Redesigning the humble tattoo machine

Written by: Tom Austin-Morgan | Published:

Walking into Triplesix Studios in Sunderland isn’t like walking into the typical high street tattoo studio. Instead of a dingy, cramped space filled with examples of the tattooists’ work, it’s a large, light, open plan room that has more of an office or high-end barber shop feel. Also, the sound system is playing 70s and 80s synth pop and new wave rather than blasting out death metal.

“The tattooists might complain, but the customers are the general public,” states Bez. “Downstairs is designed not to look intimidating.”

This desire to make the process of getting a tattoo as stress-free as possible was one of the reasons Bez decided to redesign the humble tattoo machine, which has remained largely unchanged for decades.

His path to this point has been slightly unorthodox: Bez left school at 16 and got into video game design working in the US and the UK on games like Destruction Derby, Testdrive and Need For Speed.

Boredom set in and he took up a tattooing course, knowing nothing about it and only having one tattoo himself. The course wasn’t teaching him anything, so he bought himself a tattooing kit and started teaching himself.

He is now a multi-award-winning tattoo artist with clients who travel from across the globe to get one of his designs inked into their skin. However, in recent years he’s begun to get itchy feet again and has taken up engineering as a hobby alongside tattooing. And, just as tattooing took over from his design work on computer games, engineering is now taking him away from tattooing.

“Computer games moved to 3D graphics, and I still kept my hand in with the software, ‘cause I’m a geek,” Bez jokes. “A lot of the stuff that I did was on software like Maya, building up 3D stuff. I tried to get it as near as I could to CAD.”

Bez’s brainchild is the Ego range of lightweight tattoo machines which he designs on Autodesk’s Fusion CAD software. Whereas the majority of traditional tattoo machines are predominantly made from cast iron, stainless steel, copper, brass or bronze components, the Ego machines are predominantly aluminium or plastic, drastically reducing their weight by over 50%.

Despite a desire to keep all aspects of production in the UK, especially in the North-East, the CNC machining is currently done in China. This decision was made because the British company Bez was using was getting the parts produced in China anyway, so it made sense to cut out the middle man and go straight to the source.

The Ego machines use miniature brushless motors from Faulhaber and igus’ maintenance free bearing and linear slides to drive the bar the needles are attached to, and rubber inserts instead of springs. This means that the products are much more compact than traditional machines. This all adds up to not only greater ease of use for tattoo artists, but also reduces long-term injuries caused by repetitive strain and vibration such as carpal tunnel and vibration white finger (VWF).

However, Bez’s background in computer game design has caused some difficulties when it comes to the manufacture of the units: “Everything I do looks very sci-fi. For example, the Apex Overkill; I just designed something that looked like a Cylon (from Battlestar Galactica) because I’m so used to designing spaceships for computer games. Looking back now, I must have caused so many headaches.”

With the help of igus, vibration has been massively reduced. Instead of the needle arm being attached off-centre, directly to a cam to move the needle up and down, the Ego machines feature a centrally spinning cam with a bearing attached off-centre, which pushes a frame up and down a set of rails to whichthe needle arm is attached, converting rotary motion into linear motion. This solution does away with inefficient lateral movement of the needle which creates the vibrations that can lead to injuries and fatigue.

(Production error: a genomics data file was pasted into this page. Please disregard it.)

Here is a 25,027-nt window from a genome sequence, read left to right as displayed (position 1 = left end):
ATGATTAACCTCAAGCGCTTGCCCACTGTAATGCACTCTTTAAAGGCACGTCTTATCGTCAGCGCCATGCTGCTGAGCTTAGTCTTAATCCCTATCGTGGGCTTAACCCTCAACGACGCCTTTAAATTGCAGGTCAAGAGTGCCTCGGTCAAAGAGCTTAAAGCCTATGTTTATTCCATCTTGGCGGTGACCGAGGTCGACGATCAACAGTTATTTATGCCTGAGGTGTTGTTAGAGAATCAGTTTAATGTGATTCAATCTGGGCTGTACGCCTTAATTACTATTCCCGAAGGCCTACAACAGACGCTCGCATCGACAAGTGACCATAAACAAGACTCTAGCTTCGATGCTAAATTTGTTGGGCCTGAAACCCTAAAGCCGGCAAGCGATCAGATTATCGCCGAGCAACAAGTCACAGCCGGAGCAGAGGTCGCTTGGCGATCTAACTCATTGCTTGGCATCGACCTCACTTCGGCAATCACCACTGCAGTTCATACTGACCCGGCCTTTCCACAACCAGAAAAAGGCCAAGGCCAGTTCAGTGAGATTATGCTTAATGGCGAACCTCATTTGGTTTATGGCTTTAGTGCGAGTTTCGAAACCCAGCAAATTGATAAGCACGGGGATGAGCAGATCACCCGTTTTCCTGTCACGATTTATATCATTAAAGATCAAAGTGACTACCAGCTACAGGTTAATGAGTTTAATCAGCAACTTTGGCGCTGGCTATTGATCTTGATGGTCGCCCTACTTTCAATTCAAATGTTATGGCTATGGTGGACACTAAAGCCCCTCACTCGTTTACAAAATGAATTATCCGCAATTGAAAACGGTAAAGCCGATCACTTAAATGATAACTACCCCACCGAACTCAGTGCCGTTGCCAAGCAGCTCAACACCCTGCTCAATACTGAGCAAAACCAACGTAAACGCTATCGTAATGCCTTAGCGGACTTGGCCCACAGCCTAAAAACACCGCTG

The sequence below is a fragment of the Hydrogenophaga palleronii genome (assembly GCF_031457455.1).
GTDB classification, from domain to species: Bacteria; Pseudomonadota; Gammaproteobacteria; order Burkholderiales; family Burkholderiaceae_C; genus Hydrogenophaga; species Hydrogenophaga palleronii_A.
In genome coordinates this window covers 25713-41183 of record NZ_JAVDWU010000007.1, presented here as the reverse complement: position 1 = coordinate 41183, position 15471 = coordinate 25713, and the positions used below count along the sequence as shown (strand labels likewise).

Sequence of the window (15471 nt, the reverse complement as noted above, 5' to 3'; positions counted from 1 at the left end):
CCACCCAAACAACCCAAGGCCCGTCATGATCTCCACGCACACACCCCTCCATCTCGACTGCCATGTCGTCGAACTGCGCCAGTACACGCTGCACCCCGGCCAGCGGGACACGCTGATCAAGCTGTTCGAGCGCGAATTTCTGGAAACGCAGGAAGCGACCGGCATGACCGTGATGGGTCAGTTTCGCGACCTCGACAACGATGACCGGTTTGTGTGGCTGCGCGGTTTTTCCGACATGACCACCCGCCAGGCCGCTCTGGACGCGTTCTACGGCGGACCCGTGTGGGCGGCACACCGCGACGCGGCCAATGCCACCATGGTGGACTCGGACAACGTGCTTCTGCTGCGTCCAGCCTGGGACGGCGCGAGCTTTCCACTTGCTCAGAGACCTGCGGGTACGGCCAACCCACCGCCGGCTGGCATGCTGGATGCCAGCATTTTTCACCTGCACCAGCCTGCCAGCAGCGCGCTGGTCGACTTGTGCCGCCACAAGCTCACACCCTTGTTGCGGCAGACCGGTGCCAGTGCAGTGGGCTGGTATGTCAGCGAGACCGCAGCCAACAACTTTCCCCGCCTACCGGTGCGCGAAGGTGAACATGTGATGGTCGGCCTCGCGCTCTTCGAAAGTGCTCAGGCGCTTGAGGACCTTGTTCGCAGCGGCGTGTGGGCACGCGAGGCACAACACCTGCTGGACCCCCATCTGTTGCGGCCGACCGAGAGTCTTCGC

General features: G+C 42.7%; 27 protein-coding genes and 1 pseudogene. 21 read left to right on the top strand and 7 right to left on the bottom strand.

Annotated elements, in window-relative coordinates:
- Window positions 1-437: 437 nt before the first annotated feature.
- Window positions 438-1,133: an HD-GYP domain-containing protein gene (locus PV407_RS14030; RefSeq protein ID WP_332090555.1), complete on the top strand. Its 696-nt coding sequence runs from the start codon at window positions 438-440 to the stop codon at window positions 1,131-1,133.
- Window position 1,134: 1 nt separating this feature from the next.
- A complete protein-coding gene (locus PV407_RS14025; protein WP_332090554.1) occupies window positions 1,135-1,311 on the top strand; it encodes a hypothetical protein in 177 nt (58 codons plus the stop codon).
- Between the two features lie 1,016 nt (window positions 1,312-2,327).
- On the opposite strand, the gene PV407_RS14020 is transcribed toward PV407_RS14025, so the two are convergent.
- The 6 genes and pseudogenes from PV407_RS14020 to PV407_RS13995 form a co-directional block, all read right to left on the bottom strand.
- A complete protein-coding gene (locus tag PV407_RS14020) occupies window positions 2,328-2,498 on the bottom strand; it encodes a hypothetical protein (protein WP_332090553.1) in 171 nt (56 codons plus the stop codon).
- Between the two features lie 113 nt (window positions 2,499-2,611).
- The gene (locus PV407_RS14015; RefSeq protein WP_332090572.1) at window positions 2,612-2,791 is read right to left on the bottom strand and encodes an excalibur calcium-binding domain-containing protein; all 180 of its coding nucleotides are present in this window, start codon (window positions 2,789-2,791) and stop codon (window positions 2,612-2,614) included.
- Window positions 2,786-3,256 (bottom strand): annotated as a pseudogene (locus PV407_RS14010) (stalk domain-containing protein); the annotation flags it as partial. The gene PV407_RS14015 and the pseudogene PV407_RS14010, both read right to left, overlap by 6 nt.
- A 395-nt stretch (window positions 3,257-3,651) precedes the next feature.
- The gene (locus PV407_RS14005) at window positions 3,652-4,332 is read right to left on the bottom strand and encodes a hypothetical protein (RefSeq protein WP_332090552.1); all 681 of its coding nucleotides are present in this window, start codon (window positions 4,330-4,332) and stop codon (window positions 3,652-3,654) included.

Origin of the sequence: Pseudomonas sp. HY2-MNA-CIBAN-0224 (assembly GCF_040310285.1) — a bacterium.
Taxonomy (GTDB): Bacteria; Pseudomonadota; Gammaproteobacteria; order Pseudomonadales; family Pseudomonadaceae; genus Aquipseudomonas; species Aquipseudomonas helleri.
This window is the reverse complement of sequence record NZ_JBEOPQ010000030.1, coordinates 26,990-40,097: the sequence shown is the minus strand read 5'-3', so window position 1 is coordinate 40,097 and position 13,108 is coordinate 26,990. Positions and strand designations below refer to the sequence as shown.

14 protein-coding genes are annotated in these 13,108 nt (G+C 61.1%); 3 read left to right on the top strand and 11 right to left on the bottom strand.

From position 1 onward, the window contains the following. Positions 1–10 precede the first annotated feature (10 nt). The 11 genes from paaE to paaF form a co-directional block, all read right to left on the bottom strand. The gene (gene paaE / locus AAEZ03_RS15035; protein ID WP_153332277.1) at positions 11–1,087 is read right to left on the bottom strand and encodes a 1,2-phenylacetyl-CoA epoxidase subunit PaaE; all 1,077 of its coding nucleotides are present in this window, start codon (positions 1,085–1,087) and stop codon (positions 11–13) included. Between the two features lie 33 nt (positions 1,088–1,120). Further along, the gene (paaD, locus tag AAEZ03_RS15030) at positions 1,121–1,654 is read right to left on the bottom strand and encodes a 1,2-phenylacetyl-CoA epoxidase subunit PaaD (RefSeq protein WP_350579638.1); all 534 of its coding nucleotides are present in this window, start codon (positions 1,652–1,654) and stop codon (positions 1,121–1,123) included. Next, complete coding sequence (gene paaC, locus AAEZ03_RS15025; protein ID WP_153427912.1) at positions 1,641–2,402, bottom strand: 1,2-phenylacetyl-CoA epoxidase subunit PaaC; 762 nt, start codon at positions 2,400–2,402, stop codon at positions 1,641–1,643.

“Bez has really made a miniature linear carriage that turns circular motion into linear motion using iglidur J4, one of our standard grades that is optimised for linear motion,” explains Matthew Aldridge, managing director of igus UK. “Interestingly, it’s also one that we use for rotational motion for high-speed applications. It’s perfect for what he’s doing.”

The Ego range includes five separate models to suit various needs.

The engineering bug has bitten Bez who is now looking to move away from tattooing altogether. He is moving the workshop out of the cramped top floor of Triplesix Studios to a separate facility, also in Sunderland, that he wants to make into a kind of maker space called ‘The Hive’.

“I still enjoy tattooing, but I feel like I’ve done it now. I’ll always do it because it’s fun but it’s not my passion any more, my passion has always been creating things. And what I find about being creative is I need to be left alone, and downstairs I’m never left alone.So, that’s why we’re moving.”

Bez has already created pencil grips for people with trouble gripping, he says: “I think Apple has probably sold more iPads to tattooists than anyone else – they use it to do stencils – but the pencil is very sleek, so we designed a rubber grip that goes around the pencil in loads of different styles.”

However, the grips have also been taken up by dentists.

As well as coming up with ideas and solutions himself, the aim of The Hive is to create a hub where various companies and inventors can pool their ideas and technologies to collaborate on prototypes for different sectors.

“I was crutch-bound for 15 weeks [after a sporting accident] and crutches are horrible, so that’s one of the ideas I’ve been thinking about,” Bez explains. “I think because I don’t have an engineering background it really helps to look at things differently.”


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